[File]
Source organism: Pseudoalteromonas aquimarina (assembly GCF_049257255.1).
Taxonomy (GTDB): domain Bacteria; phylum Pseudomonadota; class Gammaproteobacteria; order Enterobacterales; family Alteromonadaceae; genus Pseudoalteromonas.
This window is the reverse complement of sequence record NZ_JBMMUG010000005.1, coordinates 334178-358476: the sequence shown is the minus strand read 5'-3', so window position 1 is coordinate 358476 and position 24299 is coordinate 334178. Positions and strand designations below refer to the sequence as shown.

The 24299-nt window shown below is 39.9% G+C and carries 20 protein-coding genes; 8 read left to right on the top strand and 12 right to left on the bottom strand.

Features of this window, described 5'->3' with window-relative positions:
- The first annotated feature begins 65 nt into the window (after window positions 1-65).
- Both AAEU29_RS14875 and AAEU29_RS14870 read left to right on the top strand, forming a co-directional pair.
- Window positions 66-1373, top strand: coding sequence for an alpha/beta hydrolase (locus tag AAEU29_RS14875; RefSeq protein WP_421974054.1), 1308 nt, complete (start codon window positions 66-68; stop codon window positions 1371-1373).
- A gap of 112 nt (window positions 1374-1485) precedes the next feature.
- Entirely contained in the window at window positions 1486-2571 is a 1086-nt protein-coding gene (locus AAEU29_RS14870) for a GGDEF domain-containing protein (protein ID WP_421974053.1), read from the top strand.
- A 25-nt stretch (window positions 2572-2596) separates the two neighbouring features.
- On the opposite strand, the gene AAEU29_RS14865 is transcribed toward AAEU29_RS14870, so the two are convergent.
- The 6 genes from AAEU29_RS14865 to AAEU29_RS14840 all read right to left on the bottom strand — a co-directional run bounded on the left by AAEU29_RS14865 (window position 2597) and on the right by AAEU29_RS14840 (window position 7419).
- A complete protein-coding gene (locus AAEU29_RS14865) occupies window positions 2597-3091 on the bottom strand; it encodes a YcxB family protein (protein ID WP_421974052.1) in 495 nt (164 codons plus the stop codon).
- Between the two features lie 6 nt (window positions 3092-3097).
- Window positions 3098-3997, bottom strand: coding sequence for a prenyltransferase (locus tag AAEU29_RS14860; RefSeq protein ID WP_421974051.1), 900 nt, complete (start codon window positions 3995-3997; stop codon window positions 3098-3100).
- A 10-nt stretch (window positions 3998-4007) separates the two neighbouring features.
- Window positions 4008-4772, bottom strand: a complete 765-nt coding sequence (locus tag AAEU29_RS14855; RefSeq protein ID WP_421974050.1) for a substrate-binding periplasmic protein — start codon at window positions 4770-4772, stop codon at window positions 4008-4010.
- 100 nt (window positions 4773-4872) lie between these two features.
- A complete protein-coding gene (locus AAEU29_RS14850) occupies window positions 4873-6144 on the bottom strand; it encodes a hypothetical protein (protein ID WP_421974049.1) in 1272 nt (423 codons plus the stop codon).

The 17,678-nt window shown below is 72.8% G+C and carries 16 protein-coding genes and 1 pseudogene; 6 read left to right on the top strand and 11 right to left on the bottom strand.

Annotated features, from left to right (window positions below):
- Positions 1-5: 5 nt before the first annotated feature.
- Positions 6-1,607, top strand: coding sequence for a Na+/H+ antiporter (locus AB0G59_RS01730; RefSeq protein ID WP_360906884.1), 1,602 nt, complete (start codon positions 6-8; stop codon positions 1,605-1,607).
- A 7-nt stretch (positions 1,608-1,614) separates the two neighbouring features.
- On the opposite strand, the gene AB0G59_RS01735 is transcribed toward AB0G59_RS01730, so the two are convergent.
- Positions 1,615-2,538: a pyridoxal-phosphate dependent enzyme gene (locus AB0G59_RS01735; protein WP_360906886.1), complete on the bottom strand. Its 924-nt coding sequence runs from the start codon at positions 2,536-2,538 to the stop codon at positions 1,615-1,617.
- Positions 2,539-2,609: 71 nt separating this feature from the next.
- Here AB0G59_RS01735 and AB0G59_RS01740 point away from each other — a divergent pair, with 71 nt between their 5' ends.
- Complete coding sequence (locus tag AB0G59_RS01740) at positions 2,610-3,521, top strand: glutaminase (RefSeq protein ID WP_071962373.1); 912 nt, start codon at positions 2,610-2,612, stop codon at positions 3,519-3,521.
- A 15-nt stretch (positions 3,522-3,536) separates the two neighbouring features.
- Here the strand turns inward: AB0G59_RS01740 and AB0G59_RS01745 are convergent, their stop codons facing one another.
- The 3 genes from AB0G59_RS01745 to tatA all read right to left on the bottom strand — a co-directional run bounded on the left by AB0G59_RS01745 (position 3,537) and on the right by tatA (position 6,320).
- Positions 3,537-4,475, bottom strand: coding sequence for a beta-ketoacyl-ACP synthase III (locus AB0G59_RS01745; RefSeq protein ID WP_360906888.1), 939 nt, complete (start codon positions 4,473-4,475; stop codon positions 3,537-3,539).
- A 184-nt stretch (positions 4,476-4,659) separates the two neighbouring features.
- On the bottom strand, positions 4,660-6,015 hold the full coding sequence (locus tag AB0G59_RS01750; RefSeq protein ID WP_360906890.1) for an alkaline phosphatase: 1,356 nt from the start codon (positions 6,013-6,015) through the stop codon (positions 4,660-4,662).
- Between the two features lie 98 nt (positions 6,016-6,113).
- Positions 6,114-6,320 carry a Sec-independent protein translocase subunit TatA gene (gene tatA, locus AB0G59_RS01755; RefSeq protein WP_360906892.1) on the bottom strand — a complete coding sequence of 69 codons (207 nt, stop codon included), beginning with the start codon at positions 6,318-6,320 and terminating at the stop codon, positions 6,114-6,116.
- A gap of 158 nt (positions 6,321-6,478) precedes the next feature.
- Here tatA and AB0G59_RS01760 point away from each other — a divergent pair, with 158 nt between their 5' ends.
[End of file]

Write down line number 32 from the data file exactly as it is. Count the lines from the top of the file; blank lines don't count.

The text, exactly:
- Here the strand turns inward: AB0G59_RS01740 and AB0G59_RS01745 are convergent, their stop codons facing one another.